I will be aware of those people I am making important in my life and will grow in dealing with my anger.

You are reading from the book:

Touchstones by Anonymous

Touchstones ©1986, 1991 by Hazelden Foundation. All rights reserved. Printed in the United States of America. No portion of this publication may be reproduced in any manner without the permission of Hazelden.

evile: (Celtic Knot)
Today's thought for Hazelden is:



"Depressions are transition times for me," an older fellow stated. "I look at my lows as a preparation period, an inner time to grow and change even though I'm not consciously aware of what's going on inside me. But I didn't always think this way.



"I used to get terrified when I got into one of those low periods. Every time I did, I questioned everything I ever believed in. I doubted myself and my abilities, my opinions and values, my friends and my boss. Nothing escaped my painful questioning. I thought for sure I was going insane. The pain was so unbearable I wanted to drink, work harder, anything, to distract me from my anguish.



"Now when I get low, I take it more in stride. I think of my depression as part of a natural cycle. Just as nature has its fall, winter, and spring, I, too, have a period of shedding old growth for new growth. I just endure my grey days knowing the sun will shine again just as the trees will bloom after winter. As part of the natural world around me, I, too, have my seasons of joy and sorrow."



Today I will remember that my lows are as natural as my highs. I will not become overwhelmed and exaggerate the significance of my depressions. I will endure patiently, knowing that whatever faces me will pass in time.






You are reading from the book:

The Reflecting Pond by Liane Cordes

The Reflecting Pond by Liane Cordes. © 1981 by Hazelden Foundation. All rights reserved. Printed in the United States of America. No portion of this publication may be reproduced in any manner without the permission of Hazelden.

evile: (bike)
Today's thought from Hazelden is:



Let go of resentments



Resentments are sneaky, tricky little things. They can convince us they're justified. They can dry up our hearts. They can sabotage our happiness. They can sabotage love.



Most of us have been at the receiving end of an injustice at some time in our lives. Most of us know someone who's complained of an injustice we've done to him or her. Life can be a breeding ground for resentments, if we let it.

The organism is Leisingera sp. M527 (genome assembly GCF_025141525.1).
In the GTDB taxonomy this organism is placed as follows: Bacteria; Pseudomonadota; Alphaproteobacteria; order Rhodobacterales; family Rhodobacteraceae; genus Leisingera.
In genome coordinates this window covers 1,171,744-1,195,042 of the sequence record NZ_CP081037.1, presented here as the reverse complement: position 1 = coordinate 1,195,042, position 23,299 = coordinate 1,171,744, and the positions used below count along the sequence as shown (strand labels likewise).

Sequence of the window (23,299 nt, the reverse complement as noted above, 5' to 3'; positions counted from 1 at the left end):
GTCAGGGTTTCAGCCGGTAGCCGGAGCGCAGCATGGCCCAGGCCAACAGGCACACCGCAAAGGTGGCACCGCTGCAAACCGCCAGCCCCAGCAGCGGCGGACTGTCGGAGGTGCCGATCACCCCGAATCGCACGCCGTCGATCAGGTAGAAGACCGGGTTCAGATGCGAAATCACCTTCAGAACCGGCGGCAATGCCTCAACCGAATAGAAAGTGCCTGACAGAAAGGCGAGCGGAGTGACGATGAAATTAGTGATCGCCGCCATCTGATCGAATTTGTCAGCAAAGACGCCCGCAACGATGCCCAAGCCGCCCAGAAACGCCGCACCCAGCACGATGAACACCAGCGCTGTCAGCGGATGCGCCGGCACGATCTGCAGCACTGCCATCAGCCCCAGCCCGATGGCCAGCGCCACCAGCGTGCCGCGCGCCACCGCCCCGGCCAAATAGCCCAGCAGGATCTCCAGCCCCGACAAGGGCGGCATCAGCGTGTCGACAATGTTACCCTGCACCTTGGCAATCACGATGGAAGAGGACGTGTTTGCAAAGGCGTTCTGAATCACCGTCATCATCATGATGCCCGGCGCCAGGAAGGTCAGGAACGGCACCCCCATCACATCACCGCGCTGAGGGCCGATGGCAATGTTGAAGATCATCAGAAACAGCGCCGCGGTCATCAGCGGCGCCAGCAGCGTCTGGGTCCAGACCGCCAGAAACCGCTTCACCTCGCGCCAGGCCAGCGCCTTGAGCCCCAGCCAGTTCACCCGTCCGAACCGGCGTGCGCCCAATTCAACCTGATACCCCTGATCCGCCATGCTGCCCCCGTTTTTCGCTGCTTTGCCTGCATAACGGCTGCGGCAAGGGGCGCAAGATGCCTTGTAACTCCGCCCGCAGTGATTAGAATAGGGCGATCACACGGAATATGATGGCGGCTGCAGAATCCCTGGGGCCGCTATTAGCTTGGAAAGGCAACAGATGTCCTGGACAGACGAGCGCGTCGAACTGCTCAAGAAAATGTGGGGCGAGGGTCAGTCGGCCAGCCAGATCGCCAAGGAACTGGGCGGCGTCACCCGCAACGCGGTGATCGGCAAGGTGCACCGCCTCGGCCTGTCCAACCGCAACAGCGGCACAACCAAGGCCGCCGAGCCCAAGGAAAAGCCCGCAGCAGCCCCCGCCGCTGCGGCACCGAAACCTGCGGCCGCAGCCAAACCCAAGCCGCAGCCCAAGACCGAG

"Yes, but this time I really was wronged," we complain.



Maybe you were. But harboring resentment isn't the solution. If it were, our resentment list would resemble the Los Angeles telephone directory. Deal with your feelings. Learn whatever lesson is at hand. Then let the feelings go.



Resentments are a coping behavior, a tool of someone settling for survival in life. They're a form or revenge. The problem is, no matter whom we're resenting, the anger is ultimately directed against ourselves.



Take a moment. Search your heart. Have you tricked yourself into harboring resentment? If you have, take another moment and let that resentment go.



Grant me the serenity that acceptance brings.

You are reading from the book:

More Language of Letting Go by Melody Beattie

More Language of Letting Go © 2000 by Melody Beattie. All rights reserved. Printed in the United States of America. No portion of this publication may be reproduced in any manner without the permission of Hazelden.

evile: (QThinking)
http://www.michaellutin.com/nextweekreview.html



TAURUS AND TAURUS RISING

Persistence and endurance,
your two great assets,
have alwyas pulled you through
every storm.
While loved ones and
some associates
have sometimes found you to be
inflexible
and obsessively self-serving,
you strive to be remarkably fair.
Fairness demands
you pay no attention
to any fears that you are being
fooled or decieved
or plotted against.
Retaining an unemotional balance
and ability to
assess a situation,
strip it down
to its bare bones and essentials,
and rationally approach
a solution
that will be acceptable
by all the parties invovled
requires
work without distractions..
PERIOD.


Keep it together. Keep it together.
It’s probably bedlam
to the tenth power right now,
and the chaos around you on the outside
is not doing a darned thing
to calm your interior mind.
Or maybe it’s the other way around.
Maybe it’s your inner Self that is
roiling and rolling and pulling
every which way to Sunday.
Maybe the simplest thing is
to suspend your projections, fears, paranoia or real,